Modified, genetically optimised antibodies and antigen-antibody complexes such as those that were previously only used as vaccines against infectious diseases, can also be used for cancer therapy, under certain conditions. Immunotherapies for the treatment of leukaemias and B-cell lymphomas have shown promising results.
Unfortunately, existing immunotherapies do not help all patients equally, and it is difficult to find out why. Some tumours have been resistant to all attempts at immunotherapy, and research is under way to change this by tailoring treatment to the personal requirements of individual patients, as is done with chemotherapies. This can only be achieved with reliable biomarkers. A test has been developed that shows whether a sought-after tumour-specific peptide is presented on the surface of tumour cells in a form that T cells can recognise. This approach might help determine prior to treatment whether a patient is likely to respond or not to the cancer vaccine.
The first vaccine against human cancer was one that effectively prevents infection with high-risk type 16 and 18 papillomaviruses (HPV), which Harald zur Hausen had shown to be the cause of cervical cancer. Since the approval of the first HPV vaccine in 2006 (a second one was licensed in 2009), millions of girls and young women in America, Europe and Australia have been immunised and the incidence of cervical cancer has dropped dramatically in these countries. The vaccines are purely prophylactic, and therefore ineffective in women infected with HPV who have potentially already developed cervical cancer. Carcinogenic papillomaviruses may also lead to the development of skin cancers and other mucous membrane neoplasias. A prophylactic and therapeutic vaccine against white skin cancer (which occurs quite frequently) has already been shown to be effective in the animal model; clinical trials will be undertaken to assess the efficiency of the vaccine in people with compromised or weakened immune systems that are at particular risk of developing cancer. As for the development of therapeutic vaccines against cervical cancer, research is currently specifically focused on identifying suitable HPV epitopes on the surface of virus-transformed tumour cells and T helper cells.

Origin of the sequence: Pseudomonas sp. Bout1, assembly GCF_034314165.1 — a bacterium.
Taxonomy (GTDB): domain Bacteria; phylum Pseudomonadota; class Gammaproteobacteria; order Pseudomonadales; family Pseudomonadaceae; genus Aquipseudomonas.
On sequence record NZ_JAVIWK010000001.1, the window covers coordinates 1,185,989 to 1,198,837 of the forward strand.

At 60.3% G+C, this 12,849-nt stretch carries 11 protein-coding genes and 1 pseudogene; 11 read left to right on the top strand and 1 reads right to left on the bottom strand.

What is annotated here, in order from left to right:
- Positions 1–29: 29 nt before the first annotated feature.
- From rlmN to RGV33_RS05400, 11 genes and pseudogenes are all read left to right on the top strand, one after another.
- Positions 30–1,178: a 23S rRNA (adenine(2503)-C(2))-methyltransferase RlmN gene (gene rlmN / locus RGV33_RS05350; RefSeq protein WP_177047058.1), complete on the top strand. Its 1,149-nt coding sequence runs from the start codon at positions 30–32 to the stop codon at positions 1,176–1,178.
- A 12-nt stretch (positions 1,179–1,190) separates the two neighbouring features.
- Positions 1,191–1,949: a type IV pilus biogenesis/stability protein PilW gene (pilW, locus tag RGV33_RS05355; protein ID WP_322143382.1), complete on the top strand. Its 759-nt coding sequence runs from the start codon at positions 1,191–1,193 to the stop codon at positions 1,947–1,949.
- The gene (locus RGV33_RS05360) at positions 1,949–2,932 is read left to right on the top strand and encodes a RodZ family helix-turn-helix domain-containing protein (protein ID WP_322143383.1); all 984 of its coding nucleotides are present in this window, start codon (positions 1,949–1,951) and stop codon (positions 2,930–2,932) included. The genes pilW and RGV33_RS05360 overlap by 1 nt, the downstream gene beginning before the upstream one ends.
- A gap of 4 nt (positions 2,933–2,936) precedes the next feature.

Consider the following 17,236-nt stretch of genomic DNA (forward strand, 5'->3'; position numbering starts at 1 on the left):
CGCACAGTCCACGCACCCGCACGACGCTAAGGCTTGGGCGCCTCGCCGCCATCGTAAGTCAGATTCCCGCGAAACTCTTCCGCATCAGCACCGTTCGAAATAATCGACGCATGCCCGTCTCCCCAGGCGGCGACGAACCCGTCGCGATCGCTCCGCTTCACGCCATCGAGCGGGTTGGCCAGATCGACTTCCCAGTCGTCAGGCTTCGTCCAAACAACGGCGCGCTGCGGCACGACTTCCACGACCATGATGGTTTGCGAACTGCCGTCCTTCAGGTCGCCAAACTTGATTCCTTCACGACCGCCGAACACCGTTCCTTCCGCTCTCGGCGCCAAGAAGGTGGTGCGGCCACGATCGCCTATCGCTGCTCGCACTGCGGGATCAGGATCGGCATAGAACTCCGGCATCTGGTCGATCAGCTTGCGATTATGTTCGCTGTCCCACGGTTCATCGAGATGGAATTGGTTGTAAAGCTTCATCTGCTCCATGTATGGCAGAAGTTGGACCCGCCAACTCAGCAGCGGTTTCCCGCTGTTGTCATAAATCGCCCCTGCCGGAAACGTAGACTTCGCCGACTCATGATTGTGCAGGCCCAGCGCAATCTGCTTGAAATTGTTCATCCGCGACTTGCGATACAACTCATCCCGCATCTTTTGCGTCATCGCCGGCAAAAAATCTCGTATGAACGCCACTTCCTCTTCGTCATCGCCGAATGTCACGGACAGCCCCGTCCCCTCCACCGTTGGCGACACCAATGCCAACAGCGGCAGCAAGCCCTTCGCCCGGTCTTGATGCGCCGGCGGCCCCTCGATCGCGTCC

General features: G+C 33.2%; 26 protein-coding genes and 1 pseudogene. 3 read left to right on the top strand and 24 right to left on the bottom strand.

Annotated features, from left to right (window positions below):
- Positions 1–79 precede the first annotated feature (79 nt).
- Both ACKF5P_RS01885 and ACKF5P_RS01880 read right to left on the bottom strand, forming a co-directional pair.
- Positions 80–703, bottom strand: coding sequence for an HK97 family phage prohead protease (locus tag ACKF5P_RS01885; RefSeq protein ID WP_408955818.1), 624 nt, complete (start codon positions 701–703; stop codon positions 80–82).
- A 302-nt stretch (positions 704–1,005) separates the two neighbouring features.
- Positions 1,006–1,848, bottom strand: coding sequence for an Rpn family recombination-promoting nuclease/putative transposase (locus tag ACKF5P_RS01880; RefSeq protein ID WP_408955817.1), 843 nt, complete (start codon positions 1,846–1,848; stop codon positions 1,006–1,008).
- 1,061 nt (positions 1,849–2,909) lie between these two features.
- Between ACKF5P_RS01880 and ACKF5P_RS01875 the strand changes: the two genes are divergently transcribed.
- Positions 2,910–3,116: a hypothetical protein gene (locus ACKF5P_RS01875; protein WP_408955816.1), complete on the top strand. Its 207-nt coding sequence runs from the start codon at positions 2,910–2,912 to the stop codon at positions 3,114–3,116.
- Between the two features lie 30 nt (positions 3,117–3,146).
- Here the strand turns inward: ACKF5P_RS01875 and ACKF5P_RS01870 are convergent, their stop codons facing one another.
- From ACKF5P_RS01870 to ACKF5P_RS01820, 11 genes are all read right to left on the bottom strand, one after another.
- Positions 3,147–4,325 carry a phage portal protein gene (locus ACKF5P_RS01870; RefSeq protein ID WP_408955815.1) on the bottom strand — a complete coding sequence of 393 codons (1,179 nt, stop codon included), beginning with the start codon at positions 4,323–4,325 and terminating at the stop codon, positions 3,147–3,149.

In the past, vaccine development was mainly geared towards infectious diseases caused by viruses or other microbes. As viruses have also been shown to be one of the most important risk factors for cancer development in humans, research has therefore focused specifically on the development of vaccines that prevent or treat cancers caused by viral pathogens. In addition to HPV, these include Epstein-Barr virus (EBV) which leads to the development of different types of carcinomas. In order to develop an EBV vaccine, EBV surface proteins were used for the recombinant production of antigen-antibody complexes for activating – by mimicking an EBV infection – the immune system against B-cell lymphomas. This was the first time ever that such complexes were used for this purpose. Previously, antigen-loaded antibodies were only used for vaccines designed for immunisation against infectious diseases. Another revolutionary cancer immunotherapy approach is the development of vaccines based on messenger RNAs that code for tumour antigens and stimulate the immune system to produce macrophages and antibodies against the tumour. Curevac, a biotechnology company based in Tübingen, has developed an RNA-based vaccine for treating metastasing prostate carcinoma which is already undergoing clinical phase IIb testing.